When the manageress finally emerged from her office and asked her to enter, she could tell just from the elegantly dressed woman's critical glance that she didn't stand a chance. The woman got quickly to the point. Although she apologized several times and assured Laura that it wasn't her fault, there was simply nothing she could do with women above a certain age, except commiserate with them. They just weren't wanted any more. Other, more pressing values counted these days. But Laura could hear no trace of pity in the other's voice.

She left the office having achieved nothing. She went to a bar which was on her way home. There, at least, she could talk to men about other subjects - to men who found her attractive no matter what her age was, and who took her mind off "purposeful, personable" secretaries.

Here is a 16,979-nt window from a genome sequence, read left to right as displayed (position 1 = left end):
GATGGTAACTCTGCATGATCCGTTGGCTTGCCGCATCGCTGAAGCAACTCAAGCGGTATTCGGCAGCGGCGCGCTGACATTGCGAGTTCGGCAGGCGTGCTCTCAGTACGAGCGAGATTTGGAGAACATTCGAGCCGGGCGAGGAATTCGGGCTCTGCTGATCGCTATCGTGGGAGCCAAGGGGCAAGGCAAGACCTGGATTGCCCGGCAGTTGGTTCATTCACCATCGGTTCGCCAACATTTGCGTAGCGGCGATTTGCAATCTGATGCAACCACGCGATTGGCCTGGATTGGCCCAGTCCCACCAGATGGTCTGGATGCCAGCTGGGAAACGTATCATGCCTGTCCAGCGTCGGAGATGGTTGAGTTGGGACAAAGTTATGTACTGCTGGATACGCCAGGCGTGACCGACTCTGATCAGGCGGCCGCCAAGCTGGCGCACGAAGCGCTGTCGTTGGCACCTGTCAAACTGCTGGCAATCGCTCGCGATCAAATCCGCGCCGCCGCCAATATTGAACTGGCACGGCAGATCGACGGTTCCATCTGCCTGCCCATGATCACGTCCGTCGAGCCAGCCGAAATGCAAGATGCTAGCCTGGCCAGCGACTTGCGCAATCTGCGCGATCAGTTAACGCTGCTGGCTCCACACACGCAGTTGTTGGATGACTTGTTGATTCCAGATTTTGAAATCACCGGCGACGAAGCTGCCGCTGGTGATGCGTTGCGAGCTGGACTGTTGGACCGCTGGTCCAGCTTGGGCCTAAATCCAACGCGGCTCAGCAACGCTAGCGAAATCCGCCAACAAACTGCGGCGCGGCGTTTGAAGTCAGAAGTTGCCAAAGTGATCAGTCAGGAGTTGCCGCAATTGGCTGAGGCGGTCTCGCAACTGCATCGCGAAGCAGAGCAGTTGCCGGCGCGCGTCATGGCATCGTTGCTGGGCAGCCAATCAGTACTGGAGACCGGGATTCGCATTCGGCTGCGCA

Laura heard the wail of the fire engine's siren as she sipped her second dry martini. She smiled and, unusually for her, ordered a third glass.

They found "Careers For Women" burnt to the ground. There was nothing left to save and the soggy pulp of ashes and extinguisher foam stuck to the firemen's boots as they went about their work.

A fireman picked up a charred photograph and took it home with him. Only the top half of the picture was undamaged, the nose, the eyes, forehead and hair. Then he looked into the eyes, recognized them and knew that this would not be the last fire.

 

Translation: Dane Kurth

© 2000 Paul Lascaux

 

 

 

 

Paul Lascaux: Lost Times

 

Like zombies crawled up from the past, bass, distorted guitar and drums rumbled out of the loudspeakers that were attached at the sunburnt wooden balcony. Soon the voice started off, the smoky, rattling organ of the singer who personifies the everlasting revolution.